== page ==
4John the baptizer appeared in the wilderness, proclaiming a baptism of repentance for the forgiveness of sins. 5And people from the whole Judean countryside and all the people of Jerusalem were going out to him, and were baptized by him in the river Jordan, confessing their sins. 6Now John was clothed with camel’s hair, with a leather belt around his waist, and he ate locusts and wild honey. 7He proclaimed, “The one who is more powerful than I is coming after me; I am not worthy to stoop down and untie the thong of his sandals. 8I have baptized you with water; but he will baptize you with the Holy Spirit.”
9In those days Jesus came from Nazareth of Galilee and was baptized by John in the Jordan. 10And just as he was coming up out of the water, he saw the heavens torn apart and the Spirit descending like a dove on him. 11And a voice came from heaven, “You are my Son, the Beloved; with you I am well pleased.”
12And the Spirit immediately drove him out into the wilderness.13He was in the wilderness forty days, tempted by Satan; and he was with the wild beasts; and the angels waited on him.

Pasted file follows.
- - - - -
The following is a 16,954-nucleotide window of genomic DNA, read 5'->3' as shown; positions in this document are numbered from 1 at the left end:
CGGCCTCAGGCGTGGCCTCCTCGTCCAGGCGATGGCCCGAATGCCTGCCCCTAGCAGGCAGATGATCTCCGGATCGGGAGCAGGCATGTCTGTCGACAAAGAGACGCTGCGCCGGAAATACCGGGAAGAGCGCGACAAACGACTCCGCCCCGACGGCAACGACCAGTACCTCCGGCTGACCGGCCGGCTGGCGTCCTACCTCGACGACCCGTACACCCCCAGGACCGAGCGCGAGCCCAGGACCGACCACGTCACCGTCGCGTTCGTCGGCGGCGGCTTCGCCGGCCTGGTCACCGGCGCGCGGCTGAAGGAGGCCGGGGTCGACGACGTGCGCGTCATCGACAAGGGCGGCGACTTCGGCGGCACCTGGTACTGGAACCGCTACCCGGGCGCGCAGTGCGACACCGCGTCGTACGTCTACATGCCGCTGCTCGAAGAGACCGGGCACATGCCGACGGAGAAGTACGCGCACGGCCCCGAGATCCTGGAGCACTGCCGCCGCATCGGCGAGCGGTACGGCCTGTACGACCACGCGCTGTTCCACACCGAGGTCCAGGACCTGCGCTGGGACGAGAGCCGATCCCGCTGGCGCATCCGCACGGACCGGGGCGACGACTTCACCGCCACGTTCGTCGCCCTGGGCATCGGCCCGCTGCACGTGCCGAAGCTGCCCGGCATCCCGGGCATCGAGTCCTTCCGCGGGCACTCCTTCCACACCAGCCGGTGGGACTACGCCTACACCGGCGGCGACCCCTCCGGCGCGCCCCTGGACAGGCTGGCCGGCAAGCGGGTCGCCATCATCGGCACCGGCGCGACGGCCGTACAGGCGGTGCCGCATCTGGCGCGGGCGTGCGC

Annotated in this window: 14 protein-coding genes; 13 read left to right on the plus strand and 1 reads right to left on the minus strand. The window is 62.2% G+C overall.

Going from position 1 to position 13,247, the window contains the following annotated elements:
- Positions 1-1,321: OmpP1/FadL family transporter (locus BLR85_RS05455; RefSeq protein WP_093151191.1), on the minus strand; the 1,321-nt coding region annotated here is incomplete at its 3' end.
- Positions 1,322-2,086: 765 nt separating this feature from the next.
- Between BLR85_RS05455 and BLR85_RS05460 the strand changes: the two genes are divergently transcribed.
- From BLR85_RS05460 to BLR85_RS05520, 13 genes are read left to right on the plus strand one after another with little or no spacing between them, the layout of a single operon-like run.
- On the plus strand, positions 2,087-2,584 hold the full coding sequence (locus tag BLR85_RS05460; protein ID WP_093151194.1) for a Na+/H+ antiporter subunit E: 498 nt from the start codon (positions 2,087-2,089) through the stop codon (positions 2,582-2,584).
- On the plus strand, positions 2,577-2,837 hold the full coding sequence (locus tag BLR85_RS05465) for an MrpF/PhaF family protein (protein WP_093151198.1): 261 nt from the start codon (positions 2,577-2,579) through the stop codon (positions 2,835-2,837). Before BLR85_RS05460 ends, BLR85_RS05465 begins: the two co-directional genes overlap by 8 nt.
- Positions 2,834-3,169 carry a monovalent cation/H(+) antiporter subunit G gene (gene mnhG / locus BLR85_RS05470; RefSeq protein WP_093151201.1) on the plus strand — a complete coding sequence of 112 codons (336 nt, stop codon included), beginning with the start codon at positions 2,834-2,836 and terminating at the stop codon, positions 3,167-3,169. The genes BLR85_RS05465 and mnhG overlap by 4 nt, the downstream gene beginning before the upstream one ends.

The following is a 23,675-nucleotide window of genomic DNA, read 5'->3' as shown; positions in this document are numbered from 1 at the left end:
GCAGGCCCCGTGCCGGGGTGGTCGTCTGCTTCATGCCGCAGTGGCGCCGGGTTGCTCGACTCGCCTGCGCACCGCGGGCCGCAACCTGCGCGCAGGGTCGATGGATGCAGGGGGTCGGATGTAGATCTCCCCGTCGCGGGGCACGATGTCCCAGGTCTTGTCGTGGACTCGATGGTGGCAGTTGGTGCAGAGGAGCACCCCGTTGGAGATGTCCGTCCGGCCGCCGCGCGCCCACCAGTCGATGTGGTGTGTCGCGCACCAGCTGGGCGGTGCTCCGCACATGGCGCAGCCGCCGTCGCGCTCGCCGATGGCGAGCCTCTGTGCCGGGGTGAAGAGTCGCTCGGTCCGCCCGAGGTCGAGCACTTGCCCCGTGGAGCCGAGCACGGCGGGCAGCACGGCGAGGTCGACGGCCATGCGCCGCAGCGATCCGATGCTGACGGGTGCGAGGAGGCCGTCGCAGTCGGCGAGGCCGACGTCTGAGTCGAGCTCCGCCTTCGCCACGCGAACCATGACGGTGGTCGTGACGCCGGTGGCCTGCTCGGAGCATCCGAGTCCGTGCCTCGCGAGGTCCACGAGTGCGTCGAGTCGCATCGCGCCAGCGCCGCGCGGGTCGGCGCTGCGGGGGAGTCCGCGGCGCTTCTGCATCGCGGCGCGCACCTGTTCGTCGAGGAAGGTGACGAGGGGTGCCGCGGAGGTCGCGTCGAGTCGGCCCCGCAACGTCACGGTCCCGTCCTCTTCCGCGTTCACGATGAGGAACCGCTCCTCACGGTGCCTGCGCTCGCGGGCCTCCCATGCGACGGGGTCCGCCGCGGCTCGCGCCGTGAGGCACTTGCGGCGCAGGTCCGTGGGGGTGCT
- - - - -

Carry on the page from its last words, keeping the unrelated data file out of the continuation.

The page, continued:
Our family moved from Washington back to Colorado when our son Judah was less than a month old. Judah was baptized a few weeks afterword at the church where my husband Matthew was serving as pastor. I’m a sucker for baptisms and wanted the event to be celebratory so I ordered a sheet cake, carrot cake to be exact, with a dove on it. I wanted to festively mark Judah’s entry in to the body of Christ. So after the service we stood in the narthex (what Christians call a lobby – when I came to the church as an adult it took me awhile to not giggle when the pastor said narthex when he meant lobby because “The Narthex” always sounded to me like a Dr Suess character that may or may not speak for the trees) anyhow…I stood there after Judah’s baptism filled with joy while serving dessert in the narthex. Only later did we learn that the carpet in the narthex had recently been replaced and that we had pretty much given the church ladies a heart attack by serving cake there. But regardless, Judah’s baptism was great – with all his grandparents present and the sheet cake in the narthex.